George L. P. Radcliffe

George Lovic Pierce Radcliffe
United States Senator
from Maryland
In office
January 3, 1935 – January 3, 1947
Preceded byPhillips L. Goldsborough
Succeeded byHerbert O'Conor
Secretary of State of Maryland
In office
GovernorEmerson Harrington
Preceded byThomas W. Simmons
Succeeded byPhilip B. Perlman
Personal details
Born(1877-08-22)August 22, 1877
Cambridge, Maryland
DiedJuly 29, 1974(1974-07-29) (aged 96)
Baltimore, Maryland
Political partyDemocratic

George Lovic Pierce Radcliffe (August 22, 1877 – July 29, 1974) was a Democratic member of the United States Senate, representing the State of Maryland from 1935-1947.


Radcliffe was born on a farm at Lloyds, near Cambridge, Maryland. He attended both public and private schools in his youth and later graduated from Cambridge Seminary in 1893, from Johns Hopkins University in 1897, from the graduate school of Johns Hopkins University in 1900, and from the University of Maryland School of Law in 1903.


Following college, Radcliffe took the position of principal of the Cambridge Seminary he had attended as a youth. After a stint as a teacher in the Baltimore City College in 1901 and 1902, Radcliffe was admitted to the bar in 1903 and commenced practice in Baltimore, Maryland with an interest in banking and farming.

During the First World War, Rafcliffe joined the Liquor License Commission in Baltimore, serving from 1916–1919, and also served as a member of the Maryland State Council of Defense.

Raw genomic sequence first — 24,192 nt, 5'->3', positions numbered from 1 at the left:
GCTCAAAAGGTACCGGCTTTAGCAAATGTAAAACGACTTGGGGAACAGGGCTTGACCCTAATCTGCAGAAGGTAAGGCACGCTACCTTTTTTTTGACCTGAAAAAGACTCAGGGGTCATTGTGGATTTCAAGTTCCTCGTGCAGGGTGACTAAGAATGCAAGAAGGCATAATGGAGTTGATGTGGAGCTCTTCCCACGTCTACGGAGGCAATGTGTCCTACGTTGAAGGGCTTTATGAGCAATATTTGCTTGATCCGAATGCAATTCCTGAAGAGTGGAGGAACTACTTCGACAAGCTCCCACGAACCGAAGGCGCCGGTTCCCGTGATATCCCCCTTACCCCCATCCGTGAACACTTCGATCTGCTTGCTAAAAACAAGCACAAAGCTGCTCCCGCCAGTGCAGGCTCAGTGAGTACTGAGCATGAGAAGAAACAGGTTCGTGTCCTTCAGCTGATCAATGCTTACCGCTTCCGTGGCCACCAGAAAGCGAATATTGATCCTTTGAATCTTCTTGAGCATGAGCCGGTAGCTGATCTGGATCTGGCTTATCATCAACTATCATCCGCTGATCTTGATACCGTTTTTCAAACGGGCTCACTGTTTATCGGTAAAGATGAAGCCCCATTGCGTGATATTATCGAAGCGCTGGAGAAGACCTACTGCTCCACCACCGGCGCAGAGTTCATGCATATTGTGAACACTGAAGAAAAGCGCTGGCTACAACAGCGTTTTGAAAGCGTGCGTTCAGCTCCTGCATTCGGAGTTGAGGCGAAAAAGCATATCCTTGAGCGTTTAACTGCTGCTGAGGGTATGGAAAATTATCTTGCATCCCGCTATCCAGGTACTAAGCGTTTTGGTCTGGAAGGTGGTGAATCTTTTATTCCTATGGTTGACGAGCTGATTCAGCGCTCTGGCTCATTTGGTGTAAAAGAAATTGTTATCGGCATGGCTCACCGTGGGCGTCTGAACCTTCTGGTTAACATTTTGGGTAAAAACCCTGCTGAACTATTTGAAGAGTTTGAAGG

State Government[edit]

In 1919, Radcliffe was selected as Secretary of State of Maryland and served until 1920.

Federal Government[edit]

In 1933 and again in 1934, Radcliffe was chosen regional adviser of the Public Works Administration for Maryland, Delaware, Virginia, West Virginia, North Carolina, Tennessee, Kentucky, and the District of Columbia.

U.S. Senate[edit]

In the election of 1934, Radcliffe was elected as a Democrat to the United States Senate, and was subsequently reelected in the 1940 election. Radcliffe failed to achieve re-nomination for his party in the election of 1946, losing to fellow Democrat Herbert R. O'Conor.

Personal and death[edit]

Radcliffe resumed banking and farming interests following his tenure as senator and was actively involved in civic life.

He resided in Baltimore until he died on July 29, 1974. He is buried at the Cambridge Cemetery in his hometown.


In 1935, Alger Hiss attorney and close friend, William L. Marbury, Jr. wrote to Radcliffe to secure his support for the appointment of Hiss to the U.S. Solicitor General's office. (Hiss and Radcliffe were both from Baltimore, graduates of Johns Hopkins University, and officials in FDR's New Deal government.)[1]


  1. ^ Marbury, William L. (30 July 1935). "Personal letter to the Honorable George L. Radcliffe". Maryland Historical Society. Retrieved 16 February 2017.

External sources[edit]

Political offices
Preceded by
Thomas W. Simmons
Secretary of State of Maryland
Succeeded by
Philip B. Perlman
U.S. Senate
Preceded by
Phillips Lee Goldsborough
U.S. Senator (Class 1) from Maryland
January 3, 1935 – January 3, 1947
Served alongside: Millard Tydings
Succeeded by
Herbert R. O'Conor
Honorary titles
Preceded by
John Heiskell
Oldest living U.S. Senator
December 28, 1972 – July 29, 1974
Succeeded by
John Milton